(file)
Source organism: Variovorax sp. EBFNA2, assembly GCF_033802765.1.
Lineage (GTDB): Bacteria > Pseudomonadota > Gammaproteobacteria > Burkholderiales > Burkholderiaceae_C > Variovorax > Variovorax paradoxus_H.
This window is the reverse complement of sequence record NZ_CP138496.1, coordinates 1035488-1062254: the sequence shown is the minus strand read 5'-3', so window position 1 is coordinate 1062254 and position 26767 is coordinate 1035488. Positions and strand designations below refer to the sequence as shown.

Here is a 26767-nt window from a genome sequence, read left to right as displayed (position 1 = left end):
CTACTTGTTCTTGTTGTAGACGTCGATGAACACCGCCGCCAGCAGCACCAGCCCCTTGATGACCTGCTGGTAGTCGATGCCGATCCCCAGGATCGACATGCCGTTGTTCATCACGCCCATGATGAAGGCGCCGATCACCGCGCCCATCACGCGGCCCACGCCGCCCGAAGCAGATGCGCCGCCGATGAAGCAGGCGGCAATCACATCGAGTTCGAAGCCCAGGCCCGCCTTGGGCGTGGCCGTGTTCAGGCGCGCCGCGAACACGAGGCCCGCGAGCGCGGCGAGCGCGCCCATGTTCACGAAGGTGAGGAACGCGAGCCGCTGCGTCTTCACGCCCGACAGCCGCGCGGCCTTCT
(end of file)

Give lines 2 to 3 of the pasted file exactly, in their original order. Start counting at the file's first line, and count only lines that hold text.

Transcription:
Lineage (GTDB): Bacteria > Pseudomonadota > Gammaproteobacteria > Burkholderiales > Burkholderiaceae_C > Variovorax > Variovorax paradoxus_H.
This window is the reverse complement of sequence record NZ_CP138496.1, coordinates 1035488-1062254: the sequence shown is the minus strand read 5'-3', so window position 1 is coordinate 1062254 and position 26767 is coordinate 1035488. Positions and strand designations below refer to the sequence as shown.